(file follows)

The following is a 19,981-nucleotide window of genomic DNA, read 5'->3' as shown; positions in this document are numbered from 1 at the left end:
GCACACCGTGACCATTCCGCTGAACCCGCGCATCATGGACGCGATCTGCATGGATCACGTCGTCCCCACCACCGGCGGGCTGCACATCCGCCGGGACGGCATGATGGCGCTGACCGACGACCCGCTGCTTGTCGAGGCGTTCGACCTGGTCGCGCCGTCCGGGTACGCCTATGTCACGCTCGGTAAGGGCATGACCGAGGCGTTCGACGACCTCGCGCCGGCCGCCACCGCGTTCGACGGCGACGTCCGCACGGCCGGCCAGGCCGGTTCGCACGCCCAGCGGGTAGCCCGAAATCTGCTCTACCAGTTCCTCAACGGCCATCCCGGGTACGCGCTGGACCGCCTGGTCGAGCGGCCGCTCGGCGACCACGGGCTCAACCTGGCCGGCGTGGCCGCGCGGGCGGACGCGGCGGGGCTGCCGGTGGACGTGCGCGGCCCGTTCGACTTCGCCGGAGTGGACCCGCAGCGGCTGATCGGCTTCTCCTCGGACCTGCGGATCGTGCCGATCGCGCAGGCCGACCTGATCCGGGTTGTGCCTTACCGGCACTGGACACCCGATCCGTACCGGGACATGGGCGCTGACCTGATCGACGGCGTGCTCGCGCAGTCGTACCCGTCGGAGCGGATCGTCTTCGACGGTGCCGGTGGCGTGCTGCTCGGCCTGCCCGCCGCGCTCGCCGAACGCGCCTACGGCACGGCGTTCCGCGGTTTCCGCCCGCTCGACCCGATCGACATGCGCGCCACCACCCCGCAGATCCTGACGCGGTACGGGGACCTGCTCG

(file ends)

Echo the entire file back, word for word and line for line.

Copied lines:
The following is a 19,981-nucleotide window of genomic DNA, read 5'->3' as shown; positions in this document are numbered from 1 at the left end:
GCACACCGTGACCATTCCGCTGAACCCGCGCATCATGGACGCGATCTGCATGGATCACGTCGTCCCCACCACCGGCGGGCTGCACATCCGCCGGGACGGCATGATGGCGCTGACCGACGACCCGCTGCTTGTCGAGGCGTTCGACCTGGTCGCGCCGTCCGGGTACGCCTATGTCACGCTCGGTAAGGGCATGACCGAGGCGTTCGACGACCTCGCGCCGGCCGCCACCGCGTTCGACGGCGACGTCCGCACGGCCGGCCAGGCCGGTTCGCACGCCCAGCGGGTAGCCCGAAATCTGCTCTACCAGTTCCTCAACGGCCATCCCGGGTACGCGCTGGACCGCCTGGTCGAGCGGCCGCTCGGCGACCACGGGCTCAACCTGGCCGGCGTGGCCGCGCGGGCGGACGCGGCGGGGCTGCCGGTGGACGTGCGCGGCCCGTTCGACTTCGCCGGAGTGGACCCGCAGCGGCTGATCGGCTTCTCCTCGGACCTGCGGATCGTGCCGATCGCGCAGGCCGACCTGATCCGGGTTGTGCCTTACCGGCACTGGACACCCGATCCGTACCGGGACATGGGCGCTGACCTGATCGACGGCGTGCTCGCGCAGTCGTACCCGTCGGAGCGGATCGTCTTCGACGGTGCCGGTGGCGTGCTGCTCGGCCTGCCCGCCGCGCTCGCCGAACGCGCCTACGGCACGGCGTTCCGCGGTTTCCGCCCGCTCGACCCGATCGACATGCGCGCCACCACCCCGCAGATCCTGACGCGGTACGGGGACCTGCTCG